BS in Economics
BS in Economics
An Economics degree equips students with a powerful set of analytical and empirical tools to understand economic decision-making, industry or economy-wide dynamics, and public policy. The Economics major enables students to engage in active learning through their own independent research, and to think critically about real-world problems in a rigorous manner. Students trained in Economics are eagerly sought by a wide range of public and private sector employers.
The Economics program at Rensselaer provides a solid foundation for careers at leading financial institutions, businesses, consulting firms and the public sector, graduate work in Economics, or professional training in such areas as business, law, or public policy.
The work of engineers and scientists in particular heavily involves the ability to analyze economic data, evaluate economic tradeoffs, and critically assess policy choices. An education in Economics trains students to delineate clearly the costs and benefits of choosing one course of action over others.
Undergraduates are introduced to key concepts involving scarcity of resources, the functioning of markets, and the behavior of individuals and groups as well as political and social institutions. Through a sequence of progressively more advanced courses, students learn the concepts and analytical and empirical tools of economics, and how to apply these to a variety of different settings ranging from business decision-making to public policy issues of innovation and technological change, resource scarcity and the environment, and governmental taxation, spending and regulation. Primary emphasis is on the analysis of how markets perform the central economic task of allocating scarce resources among competing interests.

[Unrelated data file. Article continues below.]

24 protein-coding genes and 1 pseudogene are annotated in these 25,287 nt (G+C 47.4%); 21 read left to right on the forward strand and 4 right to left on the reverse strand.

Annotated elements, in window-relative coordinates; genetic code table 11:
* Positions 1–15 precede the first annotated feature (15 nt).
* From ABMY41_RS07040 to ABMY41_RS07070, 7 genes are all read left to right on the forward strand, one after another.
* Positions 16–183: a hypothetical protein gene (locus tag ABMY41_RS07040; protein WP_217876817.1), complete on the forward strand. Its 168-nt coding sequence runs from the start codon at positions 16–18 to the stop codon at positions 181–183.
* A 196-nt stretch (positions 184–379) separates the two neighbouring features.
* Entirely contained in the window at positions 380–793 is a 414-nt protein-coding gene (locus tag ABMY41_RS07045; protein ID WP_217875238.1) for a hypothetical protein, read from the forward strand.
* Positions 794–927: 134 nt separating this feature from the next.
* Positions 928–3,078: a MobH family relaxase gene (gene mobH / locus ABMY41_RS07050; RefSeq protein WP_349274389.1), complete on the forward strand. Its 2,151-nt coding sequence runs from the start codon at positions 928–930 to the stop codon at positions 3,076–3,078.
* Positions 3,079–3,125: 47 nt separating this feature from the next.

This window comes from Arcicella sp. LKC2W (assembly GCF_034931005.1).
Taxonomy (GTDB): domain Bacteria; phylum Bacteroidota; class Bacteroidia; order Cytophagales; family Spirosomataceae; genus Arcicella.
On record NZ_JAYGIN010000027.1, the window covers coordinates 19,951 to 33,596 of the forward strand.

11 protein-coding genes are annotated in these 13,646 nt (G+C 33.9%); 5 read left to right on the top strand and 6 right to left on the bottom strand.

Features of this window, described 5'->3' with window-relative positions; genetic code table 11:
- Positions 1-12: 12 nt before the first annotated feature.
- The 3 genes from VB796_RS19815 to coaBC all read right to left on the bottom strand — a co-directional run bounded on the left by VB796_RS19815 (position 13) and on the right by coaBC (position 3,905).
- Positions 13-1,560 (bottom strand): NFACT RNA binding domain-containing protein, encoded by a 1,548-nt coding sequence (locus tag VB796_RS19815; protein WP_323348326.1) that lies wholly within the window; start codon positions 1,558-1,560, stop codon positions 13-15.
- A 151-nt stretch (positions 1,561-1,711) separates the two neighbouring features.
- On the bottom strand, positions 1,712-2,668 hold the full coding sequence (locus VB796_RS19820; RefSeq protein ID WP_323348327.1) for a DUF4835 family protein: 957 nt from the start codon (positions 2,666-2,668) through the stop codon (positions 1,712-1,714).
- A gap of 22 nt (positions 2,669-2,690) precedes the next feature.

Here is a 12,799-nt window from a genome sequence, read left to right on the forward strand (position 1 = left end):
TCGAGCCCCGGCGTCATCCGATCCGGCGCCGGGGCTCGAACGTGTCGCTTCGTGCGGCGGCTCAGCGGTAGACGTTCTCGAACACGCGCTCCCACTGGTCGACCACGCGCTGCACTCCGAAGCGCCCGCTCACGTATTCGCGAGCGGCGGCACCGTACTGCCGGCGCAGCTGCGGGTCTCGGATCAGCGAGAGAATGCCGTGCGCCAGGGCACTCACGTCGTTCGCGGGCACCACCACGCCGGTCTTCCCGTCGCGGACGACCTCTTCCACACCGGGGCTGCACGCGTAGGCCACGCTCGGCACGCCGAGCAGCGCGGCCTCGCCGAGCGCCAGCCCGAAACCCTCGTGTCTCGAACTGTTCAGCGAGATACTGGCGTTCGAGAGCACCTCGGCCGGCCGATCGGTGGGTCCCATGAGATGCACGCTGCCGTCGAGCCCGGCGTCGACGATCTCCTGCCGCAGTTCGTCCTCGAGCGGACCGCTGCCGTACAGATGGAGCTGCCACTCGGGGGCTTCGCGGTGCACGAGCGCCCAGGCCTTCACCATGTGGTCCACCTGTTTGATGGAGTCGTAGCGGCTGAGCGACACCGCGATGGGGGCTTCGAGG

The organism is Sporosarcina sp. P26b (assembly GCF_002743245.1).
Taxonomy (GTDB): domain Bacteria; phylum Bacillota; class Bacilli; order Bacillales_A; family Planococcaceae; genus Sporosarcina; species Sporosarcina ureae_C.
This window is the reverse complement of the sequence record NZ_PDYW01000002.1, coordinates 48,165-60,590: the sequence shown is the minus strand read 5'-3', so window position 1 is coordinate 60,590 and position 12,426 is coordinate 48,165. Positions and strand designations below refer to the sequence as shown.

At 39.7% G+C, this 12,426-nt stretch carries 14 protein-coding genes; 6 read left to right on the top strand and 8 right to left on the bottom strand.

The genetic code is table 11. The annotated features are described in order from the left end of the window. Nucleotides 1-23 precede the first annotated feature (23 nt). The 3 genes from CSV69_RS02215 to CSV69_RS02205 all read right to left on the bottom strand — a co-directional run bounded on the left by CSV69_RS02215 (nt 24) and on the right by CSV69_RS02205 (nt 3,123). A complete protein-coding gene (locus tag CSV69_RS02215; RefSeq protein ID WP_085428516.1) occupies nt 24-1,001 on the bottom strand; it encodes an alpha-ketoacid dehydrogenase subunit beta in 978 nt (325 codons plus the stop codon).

The Department administers the Edward J. Holstein Memorial Award for Excellence in Economics. The award is presented each year to a graduating senior who has achieved the highest level of distinction in his or her study of Economics.
The Economics Curriculum
Our program provides a solid education in Economics and related social sciences and offers many opportunities for applied research. In addition to the core curriculum — Introductory Economics, Intermediate Microeconomic Theory, Intermediate Macroeconomic Theory, and Econometrics — students can choose from electives that provide deeper insight into the economics of innovation and technological change, economic policy, financial economics, or data analytics. Students in the major also have ample opportunity to take courses in other departments at Rensselaer, and to tailor a course of study best suited to their own personal interests and career goals.
The Economics major consists of the following nine courses:
ECON 1200 Introductory Economics
ECON 2010 Intermediate Microeconomic Theory
ECON 2020 Intermediate Macroeconomic Theory
ECON 4570 Econometrics
ECON 4900 Seminar in Economics
Plus, Four 4-credit ECON electives
Undergraduate Research in Economics
Through Rensselaer's Undergraduate Research Program, qualified students receive valuable training in applied economic research and quantitative and qualitative research methods. Under the guidance of faculty, students are able to participate in, as well as contribute to, the department's research programs. Students can apply their economics knowledge and techniques to a variety of questions related to the Rensselaer faculty’s research expertise, including the economics of innovation and technological change, economic growth, law and economics, economic regulation, international competitiveness, and macroeconomic policy. Economics majors are required to take the two-credit course Seminar in Economics that provides the formal venue for students to conduct research with a faculty member or to pursue their own area of research. These opportunities conducting applied research give students an advantage in their job search since empirical and analytical skills are vital in today's work environments.